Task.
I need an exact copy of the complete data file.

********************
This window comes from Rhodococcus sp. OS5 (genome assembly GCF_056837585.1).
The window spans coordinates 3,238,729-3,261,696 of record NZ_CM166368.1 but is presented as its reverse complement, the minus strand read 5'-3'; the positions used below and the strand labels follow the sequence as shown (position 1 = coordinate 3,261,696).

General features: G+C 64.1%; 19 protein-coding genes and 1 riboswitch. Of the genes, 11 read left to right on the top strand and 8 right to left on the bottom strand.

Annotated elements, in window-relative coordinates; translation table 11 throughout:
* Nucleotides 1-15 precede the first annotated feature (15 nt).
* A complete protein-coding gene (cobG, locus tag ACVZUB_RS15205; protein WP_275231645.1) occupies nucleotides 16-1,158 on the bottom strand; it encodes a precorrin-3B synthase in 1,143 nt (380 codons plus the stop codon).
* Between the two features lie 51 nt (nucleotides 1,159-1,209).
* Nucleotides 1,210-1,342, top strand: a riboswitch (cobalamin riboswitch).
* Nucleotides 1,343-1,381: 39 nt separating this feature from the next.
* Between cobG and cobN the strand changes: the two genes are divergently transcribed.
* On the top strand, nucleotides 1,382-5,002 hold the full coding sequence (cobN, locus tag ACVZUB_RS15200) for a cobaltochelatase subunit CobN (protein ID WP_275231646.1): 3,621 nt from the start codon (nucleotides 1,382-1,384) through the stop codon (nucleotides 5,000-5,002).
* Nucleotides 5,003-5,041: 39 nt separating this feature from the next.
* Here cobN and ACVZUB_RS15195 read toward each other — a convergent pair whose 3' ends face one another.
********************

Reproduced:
This window comes from Rhodococcus sp. OS5 (genome assembly GCF_056837585.1).
The window spans coordinates 3,238,729-3,261,696 of record NZ_CM166368.1 but is presented as its reverse complement, the minus strand read 5'-3'; the positions used below and the strand labels follow the sequence as shown (position 1 = coordinate 3,261,696).

General features: G+C 64.1%; 19 protein-coding genes and 1 riboswitch. Of the genes, 11 read left to right on the top strand and 8 right to left on the bottom strand.

Annotated elements, in window-relative coordinates; translation table 11 throughout:
* Nucleotides 1-15 precede the first annotated feature (15 nt).
* A complete protein-coding gene (cobG, locus tag ACVZUB_RS15205; protein WP_275231645.1) occupies nucleotides 16-1,158 on the bottom strand; it encodes a precorrin-3B synthase in 1,143 nt (380 codons plus the stop codon).
* Between the two features lie 51 nt (nucleotides 1,159-1,209).
* Nucleotides 1,210-1,342, top strand: a riboswitch (cobalamin riboswitch).
* Nucleotides 1,343-1,381: 39 nt separating this feature from the next.
* Between cobG and cobN the strand changes: the two genes are divergently transcribed.
* On the top strand, nucleotides 1,382-5,002 hold the full coding sequence (cobN, locus tag ACVZUB_RS15200) for a cobaltochelatase subunit CobN (protein ID WP_275231646.1): 3,621 nt from the start codon (nucleotides 1,382-1,384) through the stop codon (nucleotides 5,000-5,002).
* Nucleotides 5,003-5,041: 39 nt separating this feature from the next.
* Here cobN and ACVZUB_RS15195 read toward each other — a convergent pair whose 3' ends face one another.